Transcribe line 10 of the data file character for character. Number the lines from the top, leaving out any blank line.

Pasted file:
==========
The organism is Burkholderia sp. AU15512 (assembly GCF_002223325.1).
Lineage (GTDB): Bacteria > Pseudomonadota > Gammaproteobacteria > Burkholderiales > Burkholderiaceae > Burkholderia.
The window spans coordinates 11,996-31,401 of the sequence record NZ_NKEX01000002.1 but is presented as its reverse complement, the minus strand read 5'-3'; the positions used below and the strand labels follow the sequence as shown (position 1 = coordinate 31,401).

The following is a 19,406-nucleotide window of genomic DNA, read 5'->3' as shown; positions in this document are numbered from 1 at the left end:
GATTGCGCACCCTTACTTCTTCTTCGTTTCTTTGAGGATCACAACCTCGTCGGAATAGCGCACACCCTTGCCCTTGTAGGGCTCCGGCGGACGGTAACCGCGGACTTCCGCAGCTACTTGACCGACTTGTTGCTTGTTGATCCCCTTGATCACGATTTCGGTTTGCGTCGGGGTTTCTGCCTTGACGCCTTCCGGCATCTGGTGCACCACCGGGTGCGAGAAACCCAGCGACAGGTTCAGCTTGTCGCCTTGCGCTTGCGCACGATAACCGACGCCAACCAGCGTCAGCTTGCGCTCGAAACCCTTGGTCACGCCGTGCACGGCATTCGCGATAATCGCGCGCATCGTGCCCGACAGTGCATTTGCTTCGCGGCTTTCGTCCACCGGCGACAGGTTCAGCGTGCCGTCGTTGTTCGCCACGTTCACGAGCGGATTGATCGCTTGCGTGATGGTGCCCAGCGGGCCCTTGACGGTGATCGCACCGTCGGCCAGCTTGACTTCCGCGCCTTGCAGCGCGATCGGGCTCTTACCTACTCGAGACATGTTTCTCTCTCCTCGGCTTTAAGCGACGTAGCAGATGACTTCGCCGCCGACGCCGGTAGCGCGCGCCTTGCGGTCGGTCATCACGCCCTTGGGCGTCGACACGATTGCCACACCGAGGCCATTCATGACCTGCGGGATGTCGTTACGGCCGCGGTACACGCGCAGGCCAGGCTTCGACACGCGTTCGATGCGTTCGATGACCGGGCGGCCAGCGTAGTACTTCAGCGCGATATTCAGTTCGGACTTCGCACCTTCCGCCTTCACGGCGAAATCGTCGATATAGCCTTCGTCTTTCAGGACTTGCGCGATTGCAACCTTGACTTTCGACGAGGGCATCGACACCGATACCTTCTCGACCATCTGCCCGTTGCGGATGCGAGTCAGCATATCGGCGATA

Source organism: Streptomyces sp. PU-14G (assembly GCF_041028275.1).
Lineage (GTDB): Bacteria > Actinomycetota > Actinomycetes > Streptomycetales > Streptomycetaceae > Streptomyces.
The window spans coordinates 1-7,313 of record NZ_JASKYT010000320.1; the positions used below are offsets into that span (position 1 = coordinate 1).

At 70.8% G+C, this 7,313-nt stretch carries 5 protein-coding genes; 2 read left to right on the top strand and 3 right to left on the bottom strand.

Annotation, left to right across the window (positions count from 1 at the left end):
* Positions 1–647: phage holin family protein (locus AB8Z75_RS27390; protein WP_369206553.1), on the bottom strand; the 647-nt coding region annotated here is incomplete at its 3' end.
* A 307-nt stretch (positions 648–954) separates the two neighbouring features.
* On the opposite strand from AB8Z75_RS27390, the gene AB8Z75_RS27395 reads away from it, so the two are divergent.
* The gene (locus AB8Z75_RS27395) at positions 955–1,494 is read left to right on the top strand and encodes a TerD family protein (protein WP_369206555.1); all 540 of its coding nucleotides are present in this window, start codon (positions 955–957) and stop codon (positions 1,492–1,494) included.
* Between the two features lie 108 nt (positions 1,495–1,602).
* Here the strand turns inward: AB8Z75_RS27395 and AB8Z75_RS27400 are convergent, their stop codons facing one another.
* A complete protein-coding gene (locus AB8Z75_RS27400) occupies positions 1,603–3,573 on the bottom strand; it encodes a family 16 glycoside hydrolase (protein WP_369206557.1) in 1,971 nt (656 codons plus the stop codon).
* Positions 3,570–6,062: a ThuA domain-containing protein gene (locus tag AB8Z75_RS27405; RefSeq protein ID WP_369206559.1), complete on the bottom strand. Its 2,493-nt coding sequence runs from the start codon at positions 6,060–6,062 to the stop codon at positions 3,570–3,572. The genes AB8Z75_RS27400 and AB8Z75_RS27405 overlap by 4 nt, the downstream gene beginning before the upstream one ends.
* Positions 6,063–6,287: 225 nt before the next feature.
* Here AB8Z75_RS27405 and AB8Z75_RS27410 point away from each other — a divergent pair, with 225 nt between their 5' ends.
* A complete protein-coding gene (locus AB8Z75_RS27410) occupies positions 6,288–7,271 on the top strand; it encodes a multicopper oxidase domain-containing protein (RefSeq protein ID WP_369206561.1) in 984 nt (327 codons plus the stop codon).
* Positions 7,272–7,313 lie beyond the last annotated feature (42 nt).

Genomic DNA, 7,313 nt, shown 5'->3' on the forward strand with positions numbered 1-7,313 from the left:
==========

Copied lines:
Annotation, left to right across the window (positions count from 1 at the left end):